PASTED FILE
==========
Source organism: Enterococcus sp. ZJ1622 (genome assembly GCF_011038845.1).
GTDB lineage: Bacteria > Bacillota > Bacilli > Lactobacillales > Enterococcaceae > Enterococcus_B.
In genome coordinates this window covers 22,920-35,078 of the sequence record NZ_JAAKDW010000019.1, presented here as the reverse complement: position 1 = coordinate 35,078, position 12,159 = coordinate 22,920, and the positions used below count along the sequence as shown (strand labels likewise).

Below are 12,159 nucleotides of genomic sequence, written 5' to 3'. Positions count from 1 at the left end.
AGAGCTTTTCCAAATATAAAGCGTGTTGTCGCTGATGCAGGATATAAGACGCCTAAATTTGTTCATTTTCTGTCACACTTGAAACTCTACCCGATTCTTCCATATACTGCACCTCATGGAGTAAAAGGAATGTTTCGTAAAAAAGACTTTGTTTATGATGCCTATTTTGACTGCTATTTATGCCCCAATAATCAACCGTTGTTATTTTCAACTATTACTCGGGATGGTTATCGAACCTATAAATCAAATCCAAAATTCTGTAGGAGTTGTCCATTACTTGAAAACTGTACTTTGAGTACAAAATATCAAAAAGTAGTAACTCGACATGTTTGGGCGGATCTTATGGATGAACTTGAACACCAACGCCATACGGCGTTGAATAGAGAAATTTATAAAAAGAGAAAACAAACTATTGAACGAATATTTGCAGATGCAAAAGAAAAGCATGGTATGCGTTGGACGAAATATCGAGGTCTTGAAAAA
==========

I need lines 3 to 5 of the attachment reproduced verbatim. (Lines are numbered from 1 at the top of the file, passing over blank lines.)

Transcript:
In genome coordinates this window covers 22,920-35,078 of the sequence record NZ_JAAKDW010000019.1, presented here as the reverse complement: position 1 = coordinate 35,078, position 12,159 = coordinate 22,920, and the positions used below count along the sequence as shown (strand labels likewise).

Below are 12,159 nucleotides of genomic sequence, written 5' to 3'. Positions count from 1 at the left end.
AGAGCTTTTCCAAATATAAAGCGTGTTGTCGCTGATGCAGGATATAAGACGCCTAAATTTGTTCATTTTCTGTCACACTTGAAACTCTACCCGATTCTTCCATATACTGCACCTCATGGAGTAAAAGGAATGTTTCGTAAAAAAGACTTTGTTTATGATGCCTATTTTGACTGCTATTTATGCCCCAATAATCAACCGTTGTTATTTTCAACTATTACTCGGGATGGTTATCGAACCTATAAATCAAATCCAAAATTCTGTAGGAGTTGTCCATTACTTGAAAACTGTACTTTGAGTACAAAATATCAAAAAGTAGTAACTCGACATGTTTGGGCGGATCTTATGGATGAACTTGAACACCAACGCCATACGGCGTTGAATAGAGAAATTTATAAAAAGAGAAAACAAACTATTGAACGAATATTTGCAGATGCAAAAGAAAAGCATGGTATGCGTTGGACGAAATATCGAGGTCTTGAAAAA